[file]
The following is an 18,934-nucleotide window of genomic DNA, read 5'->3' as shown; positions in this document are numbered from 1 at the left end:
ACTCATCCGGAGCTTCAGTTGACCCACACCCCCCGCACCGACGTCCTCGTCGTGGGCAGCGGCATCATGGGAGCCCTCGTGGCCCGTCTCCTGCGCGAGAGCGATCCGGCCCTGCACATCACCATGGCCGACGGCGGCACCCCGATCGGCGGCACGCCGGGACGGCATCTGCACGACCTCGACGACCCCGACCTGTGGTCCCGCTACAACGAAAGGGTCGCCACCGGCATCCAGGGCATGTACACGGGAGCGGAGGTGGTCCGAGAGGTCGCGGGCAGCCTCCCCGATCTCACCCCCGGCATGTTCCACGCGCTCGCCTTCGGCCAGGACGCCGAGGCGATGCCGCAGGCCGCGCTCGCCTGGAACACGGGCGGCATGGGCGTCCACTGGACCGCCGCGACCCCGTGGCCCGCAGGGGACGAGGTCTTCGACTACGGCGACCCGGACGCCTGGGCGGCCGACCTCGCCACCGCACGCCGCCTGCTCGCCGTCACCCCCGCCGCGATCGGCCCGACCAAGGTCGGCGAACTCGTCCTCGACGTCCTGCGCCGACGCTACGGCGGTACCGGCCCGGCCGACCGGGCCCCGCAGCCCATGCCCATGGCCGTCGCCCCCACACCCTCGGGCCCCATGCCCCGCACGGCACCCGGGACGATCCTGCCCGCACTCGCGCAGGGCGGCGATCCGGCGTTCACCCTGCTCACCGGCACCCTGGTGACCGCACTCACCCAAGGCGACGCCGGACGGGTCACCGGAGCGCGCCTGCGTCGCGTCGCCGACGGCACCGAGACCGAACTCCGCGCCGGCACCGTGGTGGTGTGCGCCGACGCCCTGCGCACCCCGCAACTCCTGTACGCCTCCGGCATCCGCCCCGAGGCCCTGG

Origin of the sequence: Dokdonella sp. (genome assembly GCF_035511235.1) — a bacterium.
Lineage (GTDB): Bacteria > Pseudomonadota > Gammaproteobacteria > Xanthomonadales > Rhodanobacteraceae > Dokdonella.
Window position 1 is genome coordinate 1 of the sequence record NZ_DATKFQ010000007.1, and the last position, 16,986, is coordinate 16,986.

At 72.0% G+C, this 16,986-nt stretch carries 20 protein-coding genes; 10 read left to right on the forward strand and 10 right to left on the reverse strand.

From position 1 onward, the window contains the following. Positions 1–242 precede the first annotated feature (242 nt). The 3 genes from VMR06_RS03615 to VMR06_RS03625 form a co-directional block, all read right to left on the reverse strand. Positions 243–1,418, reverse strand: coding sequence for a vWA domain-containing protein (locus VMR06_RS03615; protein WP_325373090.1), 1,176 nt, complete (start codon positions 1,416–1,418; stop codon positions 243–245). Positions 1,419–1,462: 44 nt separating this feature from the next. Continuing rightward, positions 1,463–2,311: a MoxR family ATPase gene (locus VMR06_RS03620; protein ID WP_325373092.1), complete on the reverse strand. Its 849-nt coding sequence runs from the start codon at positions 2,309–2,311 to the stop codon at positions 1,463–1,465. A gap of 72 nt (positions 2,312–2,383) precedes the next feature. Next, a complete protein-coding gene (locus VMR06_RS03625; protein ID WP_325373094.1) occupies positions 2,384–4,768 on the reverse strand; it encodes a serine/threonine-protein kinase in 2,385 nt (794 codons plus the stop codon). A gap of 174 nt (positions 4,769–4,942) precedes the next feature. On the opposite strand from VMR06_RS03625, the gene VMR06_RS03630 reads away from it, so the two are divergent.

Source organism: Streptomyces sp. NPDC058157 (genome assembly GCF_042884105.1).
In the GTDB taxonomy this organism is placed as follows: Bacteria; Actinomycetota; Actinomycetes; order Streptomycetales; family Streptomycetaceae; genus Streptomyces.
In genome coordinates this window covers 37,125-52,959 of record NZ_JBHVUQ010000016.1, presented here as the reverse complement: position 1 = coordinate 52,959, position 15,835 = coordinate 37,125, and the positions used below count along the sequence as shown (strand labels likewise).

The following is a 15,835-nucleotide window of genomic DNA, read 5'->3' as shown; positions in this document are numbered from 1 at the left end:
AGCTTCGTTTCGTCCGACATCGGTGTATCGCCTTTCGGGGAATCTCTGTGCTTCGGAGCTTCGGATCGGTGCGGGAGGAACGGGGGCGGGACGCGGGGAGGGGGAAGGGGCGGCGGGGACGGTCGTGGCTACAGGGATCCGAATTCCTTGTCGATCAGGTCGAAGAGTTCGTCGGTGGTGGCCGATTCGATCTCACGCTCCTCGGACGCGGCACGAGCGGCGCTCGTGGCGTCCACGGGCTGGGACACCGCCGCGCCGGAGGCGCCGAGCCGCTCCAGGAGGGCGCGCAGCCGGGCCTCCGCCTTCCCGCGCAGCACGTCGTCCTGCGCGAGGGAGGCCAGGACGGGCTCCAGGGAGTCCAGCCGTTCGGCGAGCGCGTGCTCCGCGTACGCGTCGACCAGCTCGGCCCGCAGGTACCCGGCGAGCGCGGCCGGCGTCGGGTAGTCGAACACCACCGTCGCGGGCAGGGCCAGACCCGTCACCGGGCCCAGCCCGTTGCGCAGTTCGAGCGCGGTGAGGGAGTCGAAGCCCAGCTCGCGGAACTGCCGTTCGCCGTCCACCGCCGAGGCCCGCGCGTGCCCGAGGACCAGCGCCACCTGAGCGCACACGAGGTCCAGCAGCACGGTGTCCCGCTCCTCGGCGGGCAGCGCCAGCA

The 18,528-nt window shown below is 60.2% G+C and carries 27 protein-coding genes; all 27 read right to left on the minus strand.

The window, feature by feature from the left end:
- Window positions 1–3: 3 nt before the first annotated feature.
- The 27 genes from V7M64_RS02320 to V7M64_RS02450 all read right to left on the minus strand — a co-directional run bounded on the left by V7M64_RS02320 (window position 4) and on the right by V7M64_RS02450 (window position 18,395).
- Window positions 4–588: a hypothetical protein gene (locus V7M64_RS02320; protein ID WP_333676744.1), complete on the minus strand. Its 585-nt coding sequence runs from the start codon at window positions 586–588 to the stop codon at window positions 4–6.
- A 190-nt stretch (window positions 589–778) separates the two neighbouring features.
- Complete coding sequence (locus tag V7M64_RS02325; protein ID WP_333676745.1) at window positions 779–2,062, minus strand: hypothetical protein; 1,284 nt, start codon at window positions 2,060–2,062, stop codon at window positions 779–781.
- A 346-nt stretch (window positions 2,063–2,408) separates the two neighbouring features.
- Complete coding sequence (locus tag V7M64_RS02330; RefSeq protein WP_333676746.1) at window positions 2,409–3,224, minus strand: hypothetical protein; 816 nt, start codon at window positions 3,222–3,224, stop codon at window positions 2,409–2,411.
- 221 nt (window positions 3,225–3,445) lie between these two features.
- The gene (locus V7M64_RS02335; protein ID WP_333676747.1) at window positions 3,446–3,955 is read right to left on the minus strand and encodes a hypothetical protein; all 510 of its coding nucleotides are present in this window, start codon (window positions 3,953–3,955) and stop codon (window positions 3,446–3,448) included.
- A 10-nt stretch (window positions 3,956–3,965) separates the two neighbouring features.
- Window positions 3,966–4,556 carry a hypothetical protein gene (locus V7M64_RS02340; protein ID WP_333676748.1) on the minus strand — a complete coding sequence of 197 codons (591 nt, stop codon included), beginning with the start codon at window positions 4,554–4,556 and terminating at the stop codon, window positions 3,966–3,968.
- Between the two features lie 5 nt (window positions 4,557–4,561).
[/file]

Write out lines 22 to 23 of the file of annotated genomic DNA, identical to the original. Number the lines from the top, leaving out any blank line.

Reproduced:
- 221 nt (window positions 3,225–3,445) lie between these two features.
- The gene (locus V7M64_RS02335; protein ID WP_333676747.1) at window positions 3,446–3,955 is read right to left on the minus strand and encodes a hypothetical protein; all 510 of its coding nucleotides are present in this window, start codon (window positions 3,953–3,955) and stop codon (window positions 3,446–3,448) included.